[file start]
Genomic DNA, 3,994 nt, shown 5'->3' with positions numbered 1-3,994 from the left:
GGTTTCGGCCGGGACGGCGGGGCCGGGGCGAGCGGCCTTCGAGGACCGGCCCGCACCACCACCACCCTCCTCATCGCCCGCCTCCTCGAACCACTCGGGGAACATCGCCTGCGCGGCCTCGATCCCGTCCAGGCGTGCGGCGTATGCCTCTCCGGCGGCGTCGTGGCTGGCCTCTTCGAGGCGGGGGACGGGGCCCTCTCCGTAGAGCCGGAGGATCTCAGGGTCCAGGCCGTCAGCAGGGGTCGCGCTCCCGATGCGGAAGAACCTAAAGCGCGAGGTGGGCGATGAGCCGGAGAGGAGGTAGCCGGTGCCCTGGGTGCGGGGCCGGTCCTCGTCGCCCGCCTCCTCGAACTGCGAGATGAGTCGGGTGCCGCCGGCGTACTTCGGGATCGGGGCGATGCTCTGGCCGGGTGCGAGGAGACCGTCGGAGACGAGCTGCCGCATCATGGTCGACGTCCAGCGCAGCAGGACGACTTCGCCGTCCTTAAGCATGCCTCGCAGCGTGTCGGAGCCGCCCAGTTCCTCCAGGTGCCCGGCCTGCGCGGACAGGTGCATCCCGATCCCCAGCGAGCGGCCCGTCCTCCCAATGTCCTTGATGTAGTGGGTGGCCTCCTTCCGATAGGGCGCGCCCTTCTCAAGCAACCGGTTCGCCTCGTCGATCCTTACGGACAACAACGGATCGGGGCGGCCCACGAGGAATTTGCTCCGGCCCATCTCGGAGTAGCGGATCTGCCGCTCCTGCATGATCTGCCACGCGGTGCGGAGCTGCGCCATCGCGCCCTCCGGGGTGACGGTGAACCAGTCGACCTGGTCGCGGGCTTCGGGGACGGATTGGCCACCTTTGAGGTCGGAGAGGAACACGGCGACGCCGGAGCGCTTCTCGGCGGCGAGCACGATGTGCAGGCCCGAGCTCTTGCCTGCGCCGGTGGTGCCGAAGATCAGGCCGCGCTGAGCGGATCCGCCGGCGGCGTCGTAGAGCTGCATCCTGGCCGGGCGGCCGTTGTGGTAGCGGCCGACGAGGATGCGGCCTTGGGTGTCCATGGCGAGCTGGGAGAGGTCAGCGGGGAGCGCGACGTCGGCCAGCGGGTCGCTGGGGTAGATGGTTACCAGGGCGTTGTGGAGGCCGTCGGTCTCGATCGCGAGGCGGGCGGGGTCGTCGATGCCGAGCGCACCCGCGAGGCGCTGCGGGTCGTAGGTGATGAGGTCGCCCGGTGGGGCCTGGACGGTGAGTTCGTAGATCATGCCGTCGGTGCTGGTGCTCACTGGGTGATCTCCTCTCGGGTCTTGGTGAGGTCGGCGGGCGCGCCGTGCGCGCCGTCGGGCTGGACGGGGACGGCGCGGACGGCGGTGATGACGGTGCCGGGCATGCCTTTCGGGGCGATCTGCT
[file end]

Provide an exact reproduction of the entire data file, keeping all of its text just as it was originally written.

Genomic DNA, 3,994 nt, shown 5'->3' with positions numbered 1-3,994 from the left:
GGTTTCGGCCGGGACGGCGGGGCCGGGGCGAGCGGCCTTCGAGGACCGGCCCGCACCACCACCACCCTCCTCATCGCCCGCCTCCTCGAACCACTCGGGGAACATCGCCTGCGCGGCCTCGATCCCGTCCAGGCGTGCGGCGTATGCCTCTCCGGCGGCGTCGTGGCTGGCCTCTTCGAGGCGGGGGACGGGGCCCTCTCCGTAGAGCCGGAGGATCTCAGGGTCCAGGCCGTCAGCAGGGGTCGCGCTCCCGATGCGGAAGAACCTAAAGCGCGAGGTGGGCGATGAGCCGGAGAGGAGGTAGCCGGTGCCCTGGGTGCGGGGCCGGTCCTCGTCGCCCGCCTCCTCGAACTGCGAGATGAGTCGGGTGCCGCCGGCGTACTTCGGGATCGGGGCGATGCTCTGGCCGGGTGCGAGGAGACCGTCGGAGACGAGCTGCCGCATCATGGTCGACGTCCAGCGCAGCAGGACGACTTCGCCGTCCTTAAGCATGCCTCGCAGCGTGTCGGAGCCGCCCAGTTCCTCCAGGTGCCCGGCCTGCGCGGACAGGTGCATCCCGATCCCCAGCGAGCGGCCCGTCCTCCCAATGTCCTTGATGTAGTGGGTGGCCTCCTTCCGATAGGGCGCGCCCTTCTCAAGCAACCGGTTCGCCTCGTCGATCCTTACGGACAACAACGGATCGGGGCGGCCCACGAGGAATTTGCTCCGGCCCATCTCGGAGTAGCGGATCTGCCGCTCCTGCATGATCTGCCACGCGGTGCGGAGCTGCGCCATCGCGCCCTCCGGGGTGACGGTGAACCAGTCGACCTGGTCGCGGGCTTCGGGGACGGATTGGCCACCTTTGAGGTCGGAGAGGAACACGGCGACGCCGGAGCGCTTCTCGGCGGCGAGCACGATGTGCAGGCCCGAGCTCTTGCCTGCGCCGGTGGTGCCGAAGATCAGGCCGCGCTGAGCGGATCCGCCGGCGGCGTCGTAGAGCTGCATCCTGGCCGGGCGGCCGTTGTGGTAGCGGCCGACGAGGATGCGGCCTTGGGTGTCCATGGCGAGCTGGGAGAGGTCAGCGGGGAGCGCGACGTCGGCCAGCGGGTCGCTGGGGTAGATGGTTACCAGGGCGTTGTGGAGGCCGTCGGTCTCGATCGCGAGGCGGGCGGGGTCGTCGATGCCGAGCGCACCCGCGAGGCGCTGCGGGTCGTAGGTGATGAGGTCGCCCGGTGGGGCCTGGACGGTGAGTTCGTAGATCATGCCGTCGGTGCTGGTGCTCACTGGGTGATCTCCTCTCGGGTCTTGGTGAGGTCGGCGGGCGCGCCGTGCGCGCCGTCGGGCTGGACGGGGACGGCGCGGACGGCGGTGATGACGGTGCCGGGCATGCCTTTCGGGGCGATCTGCT